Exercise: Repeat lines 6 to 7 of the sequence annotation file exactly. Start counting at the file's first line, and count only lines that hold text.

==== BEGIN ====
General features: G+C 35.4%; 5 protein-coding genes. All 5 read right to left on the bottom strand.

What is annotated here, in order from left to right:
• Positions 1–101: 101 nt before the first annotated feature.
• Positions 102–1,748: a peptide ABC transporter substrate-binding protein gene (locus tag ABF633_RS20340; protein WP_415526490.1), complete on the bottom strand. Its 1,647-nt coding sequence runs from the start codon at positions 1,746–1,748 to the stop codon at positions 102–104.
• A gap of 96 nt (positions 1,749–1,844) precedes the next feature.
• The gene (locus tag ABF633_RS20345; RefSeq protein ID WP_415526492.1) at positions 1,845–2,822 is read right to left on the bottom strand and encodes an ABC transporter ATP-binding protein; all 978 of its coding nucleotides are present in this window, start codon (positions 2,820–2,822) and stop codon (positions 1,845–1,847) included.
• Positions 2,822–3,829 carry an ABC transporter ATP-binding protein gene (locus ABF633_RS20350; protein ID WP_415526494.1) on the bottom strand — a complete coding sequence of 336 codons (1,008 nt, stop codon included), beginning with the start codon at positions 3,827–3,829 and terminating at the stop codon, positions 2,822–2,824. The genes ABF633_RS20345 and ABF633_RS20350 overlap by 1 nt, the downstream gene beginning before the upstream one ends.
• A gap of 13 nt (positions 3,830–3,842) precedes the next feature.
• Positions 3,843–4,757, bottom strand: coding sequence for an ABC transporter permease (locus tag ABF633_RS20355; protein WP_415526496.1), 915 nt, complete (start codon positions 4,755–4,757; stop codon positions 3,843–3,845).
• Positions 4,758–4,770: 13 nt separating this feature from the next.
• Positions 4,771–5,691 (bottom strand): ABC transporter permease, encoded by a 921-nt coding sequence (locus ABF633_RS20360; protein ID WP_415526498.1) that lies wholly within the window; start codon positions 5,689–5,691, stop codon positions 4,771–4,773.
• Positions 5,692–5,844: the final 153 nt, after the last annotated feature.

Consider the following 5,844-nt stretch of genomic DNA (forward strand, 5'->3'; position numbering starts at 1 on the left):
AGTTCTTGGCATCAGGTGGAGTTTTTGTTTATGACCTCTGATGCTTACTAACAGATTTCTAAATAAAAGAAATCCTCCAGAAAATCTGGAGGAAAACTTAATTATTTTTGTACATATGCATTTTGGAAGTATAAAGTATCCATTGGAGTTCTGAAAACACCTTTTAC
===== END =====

• The gene (locus tag ABF633_RS20345; RefSeq protein ID WP_415526492.1) at positions 1,845–2,822 is read right to left on the bottom strand and encodes an ABC transporter ATP-binding protein; all 978 of its coding nucleotides are present in this window, start codon (positions 2,820–2,822) and stop codon (positions 1,845–1,847) included.
• Positions 2,822–3,829 carry an ABC transporter ATP-binding protein gene (locus ABF633_RS20350; protein ID WP_415526494.1) on the bottom strand — a complete coding sequence of 336 codons (1,008 nt, stop codon included), beginning with the start codon at positions 3,827–3,829 and terminating at the stop codon, positions 2,822–2,824. The genes ABF633_RS20345 and ABF633_RS20350 overlap by 1 nt, the downstream gene beginning before the upstream one ends.